“The Psychedelic Gospels: The Secret History of Hallucinogens in Christianity”
by Jerry B. Brown, Ph.D., and Julie M. Brown, M.A.
(2016, Park Street Press)
Reviewed by John Reid ([email protected])
About eighteen months ago, I spent a weekday evening at the home of my friend, Bob Banner, in San Luis Obispo, California. As I was checking out his large library collection of New Age nonfiction, one book caught my eye: the front cover being an artistic reproduction of a classic painting, with Jesus, arms raised, over four colorful mushrooms, definitely belonging to the Genus Amanita. The book is “The Psychedelic Gospels: The Secret History of Hallucinogens in Christianity”. I asked if I could borrow this book, and Bob said that I could, on the condition that I write a review of it for his on-line paper, HopeDance, when I was done reading.
I have completed this reading, and am ready to oblige. This book, by Jerry B. Brown, Ph.D., a university professor, whose previous works include several non-fiction political volumes “Profiles in Power: The Anti-Nuclear Movement and the Sawn of the Solar Age” being one, along with his family therapist wife, Julie M. Brown, M.A., tell the story of their pilgrimage to visit the historic churches and cathedrals in Europe and the Middle East, a journey which began in 2006. Their mission, or so it became during their travels, documents the images of known entheogens in early and mid-Christian era artwork, strongly suggesting the prominent roles these hallucinogenic plants played in the development of this religion.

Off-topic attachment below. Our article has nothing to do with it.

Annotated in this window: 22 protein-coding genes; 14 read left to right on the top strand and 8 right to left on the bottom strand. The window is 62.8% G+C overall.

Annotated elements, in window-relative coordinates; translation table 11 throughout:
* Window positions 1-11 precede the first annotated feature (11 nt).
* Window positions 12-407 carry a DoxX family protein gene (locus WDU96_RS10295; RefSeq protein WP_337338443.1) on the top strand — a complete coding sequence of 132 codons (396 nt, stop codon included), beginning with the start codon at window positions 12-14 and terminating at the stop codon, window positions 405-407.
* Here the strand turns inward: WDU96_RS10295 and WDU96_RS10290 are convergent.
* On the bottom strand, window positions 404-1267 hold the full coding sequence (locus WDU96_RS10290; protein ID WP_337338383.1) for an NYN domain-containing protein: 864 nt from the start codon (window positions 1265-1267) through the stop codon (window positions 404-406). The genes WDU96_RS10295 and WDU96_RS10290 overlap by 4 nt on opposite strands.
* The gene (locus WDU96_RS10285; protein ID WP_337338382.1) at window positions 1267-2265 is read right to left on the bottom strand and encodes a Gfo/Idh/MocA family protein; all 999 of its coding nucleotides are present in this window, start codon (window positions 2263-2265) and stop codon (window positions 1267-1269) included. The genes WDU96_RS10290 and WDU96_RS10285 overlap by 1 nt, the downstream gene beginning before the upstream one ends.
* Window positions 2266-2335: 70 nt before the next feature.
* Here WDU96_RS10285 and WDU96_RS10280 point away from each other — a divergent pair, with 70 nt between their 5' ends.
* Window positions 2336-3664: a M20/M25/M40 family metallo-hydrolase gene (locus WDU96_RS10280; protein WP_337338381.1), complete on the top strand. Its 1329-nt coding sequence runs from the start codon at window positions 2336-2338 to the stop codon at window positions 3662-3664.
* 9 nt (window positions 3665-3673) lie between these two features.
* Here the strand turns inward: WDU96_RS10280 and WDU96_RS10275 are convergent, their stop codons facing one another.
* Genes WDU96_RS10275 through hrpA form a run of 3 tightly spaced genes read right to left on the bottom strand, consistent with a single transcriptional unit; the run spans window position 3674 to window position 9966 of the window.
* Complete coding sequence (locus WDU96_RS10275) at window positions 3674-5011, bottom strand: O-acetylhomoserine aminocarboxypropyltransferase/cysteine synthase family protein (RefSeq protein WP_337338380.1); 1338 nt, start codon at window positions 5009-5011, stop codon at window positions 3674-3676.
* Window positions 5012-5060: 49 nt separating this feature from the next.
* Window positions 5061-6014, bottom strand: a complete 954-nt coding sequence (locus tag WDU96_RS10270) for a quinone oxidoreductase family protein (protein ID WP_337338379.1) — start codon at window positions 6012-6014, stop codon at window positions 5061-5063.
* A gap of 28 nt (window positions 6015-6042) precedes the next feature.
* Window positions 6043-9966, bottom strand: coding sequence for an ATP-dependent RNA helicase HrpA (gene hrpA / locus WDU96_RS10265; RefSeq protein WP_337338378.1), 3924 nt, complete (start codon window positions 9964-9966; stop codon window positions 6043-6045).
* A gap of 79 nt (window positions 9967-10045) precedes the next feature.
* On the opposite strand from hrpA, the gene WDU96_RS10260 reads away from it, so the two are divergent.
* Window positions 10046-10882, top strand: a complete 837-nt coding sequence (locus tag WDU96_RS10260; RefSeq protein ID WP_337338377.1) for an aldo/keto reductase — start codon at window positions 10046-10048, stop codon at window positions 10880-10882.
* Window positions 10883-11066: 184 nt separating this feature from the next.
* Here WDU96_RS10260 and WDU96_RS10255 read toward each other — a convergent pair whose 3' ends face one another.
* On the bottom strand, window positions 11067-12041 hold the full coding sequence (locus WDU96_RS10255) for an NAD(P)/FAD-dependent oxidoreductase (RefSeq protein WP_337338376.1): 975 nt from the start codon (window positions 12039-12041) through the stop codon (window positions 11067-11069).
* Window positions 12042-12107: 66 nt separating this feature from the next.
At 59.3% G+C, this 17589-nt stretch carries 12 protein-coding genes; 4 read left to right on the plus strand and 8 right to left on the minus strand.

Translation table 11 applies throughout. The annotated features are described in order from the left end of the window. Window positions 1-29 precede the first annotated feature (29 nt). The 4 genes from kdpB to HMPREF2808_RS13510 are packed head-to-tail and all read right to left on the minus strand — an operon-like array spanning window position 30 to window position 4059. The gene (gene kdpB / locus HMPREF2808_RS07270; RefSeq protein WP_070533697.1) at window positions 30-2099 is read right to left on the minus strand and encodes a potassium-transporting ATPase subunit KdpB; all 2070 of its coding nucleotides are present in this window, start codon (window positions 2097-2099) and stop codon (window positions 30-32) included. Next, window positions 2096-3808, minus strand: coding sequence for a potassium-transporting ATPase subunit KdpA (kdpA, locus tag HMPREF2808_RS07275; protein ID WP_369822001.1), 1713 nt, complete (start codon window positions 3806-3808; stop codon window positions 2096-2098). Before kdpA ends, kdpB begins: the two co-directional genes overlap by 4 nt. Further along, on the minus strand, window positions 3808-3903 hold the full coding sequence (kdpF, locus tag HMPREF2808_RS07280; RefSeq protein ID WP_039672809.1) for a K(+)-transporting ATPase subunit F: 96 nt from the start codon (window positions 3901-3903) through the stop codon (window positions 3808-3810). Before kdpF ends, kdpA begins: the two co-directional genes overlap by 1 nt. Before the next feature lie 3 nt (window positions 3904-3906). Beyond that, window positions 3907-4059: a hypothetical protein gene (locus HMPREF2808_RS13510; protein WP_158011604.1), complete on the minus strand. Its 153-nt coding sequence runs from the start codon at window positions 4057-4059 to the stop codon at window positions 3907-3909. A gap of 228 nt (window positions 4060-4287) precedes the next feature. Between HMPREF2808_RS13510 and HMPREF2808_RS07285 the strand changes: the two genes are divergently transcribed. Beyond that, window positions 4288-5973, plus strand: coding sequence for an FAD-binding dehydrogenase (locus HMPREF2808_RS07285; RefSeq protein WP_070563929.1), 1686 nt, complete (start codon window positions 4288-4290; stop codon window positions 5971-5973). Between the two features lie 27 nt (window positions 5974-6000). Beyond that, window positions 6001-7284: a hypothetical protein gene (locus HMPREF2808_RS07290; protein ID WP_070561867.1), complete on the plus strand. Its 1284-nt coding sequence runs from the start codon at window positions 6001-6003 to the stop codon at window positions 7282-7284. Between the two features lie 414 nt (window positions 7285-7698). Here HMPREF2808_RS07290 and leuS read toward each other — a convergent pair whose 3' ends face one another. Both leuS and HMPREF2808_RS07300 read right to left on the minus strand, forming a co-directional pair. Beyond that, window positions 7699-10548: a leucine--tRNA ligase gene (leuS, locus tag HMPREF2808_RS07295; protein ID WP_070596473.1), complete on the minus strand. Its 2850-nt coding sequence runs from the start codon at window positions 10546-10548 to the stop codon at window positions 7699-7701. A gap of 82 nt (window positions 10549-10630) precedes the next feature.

The book traces the Browns’ journeys, from the Roslyn Chapel in Edinburgh, Scotland, to continental Europe and Eurasian Turkey, describing the artwork they saw, accompanied by brilliantly reproduced photocopies of what they has seen, with generous plates in the middle, and references to the works of earlier researchers on the subject (R. Gordon Wasson “Soma, Divine Mushroom of Immortality”, 1968; John M. Allegro “The Secret Mushroom and the Cross”, 1970; and many others). It is an excellent travelogue, even if the discoveries of the Browns become predictable.
This is a moderately interesting read, although I did lose interest when the chapters, detailing the Browns’ suspicions, discoveries, and conclusions become repetitious, when combined with the works of previous researchers. But it is summed up very nicely at the end, and the later chapters, on the role played by Gnostic Christianity, and the invalidation of the findings of Wasson, revived my interest, in both the subject and the book. I would recommend it.